In less than three hours, Penguins general manager Ray Shero reshaped his hockey organization in a major way in order to benefit his club in the present and future.
Shero was very busy man at the 2012 NHL Draft at Pittsburgh’s CONSOL Energy Center Friday night. In all, he pulled the levers of power to add center Brandon Sutter, prospect defensemen Brian Dumoulin and Harrison Ruopp, goaltender Marc Cheverie, a 2012 third-round pick (81st overall) and drafted two blueliners in the first round: Derrick Pouliot (8th overall) and Olli Maatta (22nd overall).
The Penguins traded long-time center Jordan Staal
, Shero’s first-ever draft pick with Pittsburgh, to Carolina in order to net three players: Sutter; Dumoulin; and the eighth-overall pick (Pouliot). Shero then sent blueliner Zbynek Michalek
to Phoenix, the team with which he broke into the NHL, for Ruopp, Cheverie and the third-round pick.
The moves were done to help the Penguins in the now and long-term. Sutter, the “key to the deal” as Shero said, will fill in the role as the team’s third-line center, keeping in tact the club’s successful “three-center model.”
“We’ve got three centers. We’ve got Brandon Sutter, Sidney Crosby and Evgeni Malkin,” Shero said. “Those are three really good NHL centers. That’s the strength of our team. We’re looking forward to having Brandon be a big part of that group. It was pretty important to me in terms of building this team to have a young center like that to go with Crosby and Malkin. It makes our team a good team still and in the future moving forward.”
Sutter, 23, is a durable, two-way center who can play the power play and penalty kill. Sutter, the 11th-overall selection in the 2007 NHL Draft, comes from a long bloodline of hockey with nine family members, including himself and his father, Brent, playing in the NHL.
“Those center icemen are difficult to find,” Shero said. “He’s the key to the deal for us and we look forward to having him for many years.”
Dumoulin, 20, was an excellent prospect acquisition by Shero. And it took a little bit of lobbying with Hurricanes general manager Jim Rutherford to include Dumoulin in the deal.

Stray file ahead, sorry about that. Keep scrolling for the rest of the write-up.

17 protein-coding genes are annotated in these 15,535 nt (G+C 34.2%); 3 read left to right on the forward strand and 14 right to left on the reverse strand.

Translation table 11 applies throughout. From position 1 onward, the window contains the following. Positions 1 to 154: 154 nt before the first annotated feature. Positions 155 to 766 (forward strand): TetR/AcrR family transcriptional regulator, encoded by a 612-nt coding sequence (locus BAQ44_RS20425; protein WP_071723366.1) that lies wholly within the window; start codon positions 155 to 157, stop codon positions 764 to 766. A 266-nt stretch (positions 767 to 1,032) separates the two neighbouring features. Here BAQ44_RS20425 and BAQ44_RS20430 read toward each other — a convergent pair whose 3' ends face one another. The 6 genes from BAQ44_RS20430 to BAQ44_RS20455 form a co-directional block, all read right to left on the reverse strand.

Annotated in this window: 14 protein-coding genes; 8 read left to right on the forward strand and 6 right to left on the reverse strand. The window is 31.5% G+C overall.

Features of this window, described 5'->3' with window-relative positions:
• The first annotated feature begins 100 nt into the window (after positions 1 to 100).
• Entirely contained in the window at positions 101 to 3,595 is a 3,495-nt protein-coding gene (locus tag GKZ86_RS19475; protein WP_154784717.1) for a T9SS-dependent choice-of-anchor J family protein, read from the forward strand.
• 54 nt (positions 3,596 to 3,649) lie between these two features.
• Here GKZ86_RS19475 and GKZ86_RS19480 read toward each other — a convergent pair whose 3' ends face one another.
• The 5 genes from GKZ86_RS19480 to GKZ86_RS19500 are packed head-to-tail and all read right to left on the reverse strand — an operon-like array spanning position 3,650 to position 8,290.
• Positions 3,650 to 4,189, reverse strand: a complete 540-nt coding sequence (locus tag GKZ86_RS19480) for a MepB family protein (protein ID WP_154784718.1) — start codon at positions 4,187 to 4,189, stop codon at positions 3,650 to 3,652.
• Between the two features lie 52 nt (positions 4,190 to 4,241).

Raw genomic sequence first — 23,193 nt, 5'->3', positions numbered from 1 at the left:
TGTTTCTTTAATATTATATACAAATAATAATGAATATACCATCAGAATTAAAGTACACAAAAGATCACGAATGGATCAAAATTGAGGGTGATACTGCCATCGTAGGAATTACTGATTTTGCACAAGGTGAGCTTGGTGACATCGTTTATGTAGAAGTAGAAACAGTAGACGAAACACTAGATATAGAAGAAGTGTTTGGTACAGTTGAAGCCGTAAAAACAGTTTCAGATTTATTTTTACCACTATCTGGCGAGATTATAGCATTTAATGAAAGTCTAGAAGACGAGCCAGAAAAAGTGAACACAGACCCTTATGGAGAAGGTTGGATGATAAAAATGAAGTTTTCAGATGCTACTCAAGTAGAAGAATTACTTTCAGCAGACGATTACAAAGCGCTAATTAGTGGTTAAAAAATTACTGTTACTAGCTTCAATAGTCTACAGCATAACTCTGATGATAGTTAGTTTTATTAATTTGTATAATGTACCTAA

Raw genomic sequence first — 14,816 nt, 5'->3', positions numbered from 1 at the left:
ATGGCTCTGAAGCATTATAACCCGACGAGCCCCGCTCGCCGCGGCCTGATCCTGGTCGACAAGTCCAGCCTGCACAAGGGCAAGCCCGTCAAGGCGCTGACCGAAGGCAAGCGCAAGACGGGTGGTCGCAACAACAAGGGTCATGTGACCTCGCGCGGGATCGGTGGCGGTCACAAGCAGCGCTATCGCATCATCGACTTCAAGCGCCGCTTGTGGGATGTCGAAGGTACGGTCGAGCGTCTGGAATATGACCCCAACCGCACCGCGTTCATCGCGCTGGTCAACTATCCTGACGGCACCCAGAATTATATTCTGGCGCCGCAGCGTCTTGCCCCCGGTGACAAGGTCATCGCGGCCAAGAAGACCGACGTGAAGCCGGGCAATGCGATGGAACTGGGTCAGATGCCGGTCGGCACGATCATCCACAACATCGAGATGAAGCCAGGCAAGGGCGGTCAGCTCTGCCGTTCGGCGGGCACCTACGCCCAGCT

“That was a player at the end that Jimmy was reluctant to put into the deal,” Shero said. “As a manager if you have a chance to get Jordan Staal you have to include (Dumoulin) in the deal.”
Dumoulin is a classic defensive defenseman cut in the mold of former Penguin Rob Scuderi, even down to their alma mater. Dumoulin, the 51st-overall pick by Carolina in 2009, played the past three years with Boston College where he twice won the NCAA national title (2010, ’12) as well as being a two-time Hockey East Best Defensive Defenseman (2011, ’12).
“He’s a big defenseman, 6-foot-4. Our scouts have really liked this kid,” Shero said. “He signed a contract with Carolina so that transfers to us for next year. We’re looking forward to having him at training camp and development camp this summer and turning pro next year with the Penguins.”
With the acquired eight-overall pick, the Penguins snatched Pouliot. They then added Maatta with their own pick (22nd overall) to continue their burgeoning stockpile of young, talented defensemen (a group that includes first-round picks Simon Despres, 2009; Joseph Morrow, 2011; and second-round pick Scott Harrington, 2011).
It was that immense defensive depth that allowed the Penguins to move Michalek and his $4-million dollar salary.
“We have some young defensemen coming,” Shero said. “We cleared some cap space with the Staal and Michalek trades. We’ll see where that leads us. We drafted a lot of defense. People write this a lot. It’s time for these guys to play.”
In the late-night trade with Phoenix, the Penguins added yet another great defensive prospect in Roupp, the 81st-overall pick in 2011. Roupp, 19, is a player the Penguins had their eye on during last year’s draft.
“We really, really came close to taking (Roupp) last year in the second round,” Shero said. “Our guys really like him. He’s a big kid, 6-foot-3, 200 pounds, plays an aggressive game, skates well.”
In the bigger scheme, the Penguins have freed up $8-million dollars in salary. And thus giving themselves some cap space and leeway to possibly make more moves.
“We’ll see what happens over the next little bit. We’ll see what the market will be,” Shero said of possible further deals. “We made quite a few changes here (Friday) for the Penguins so we’ll see where it takes us the next little bit.
"We will see what happens July 1st."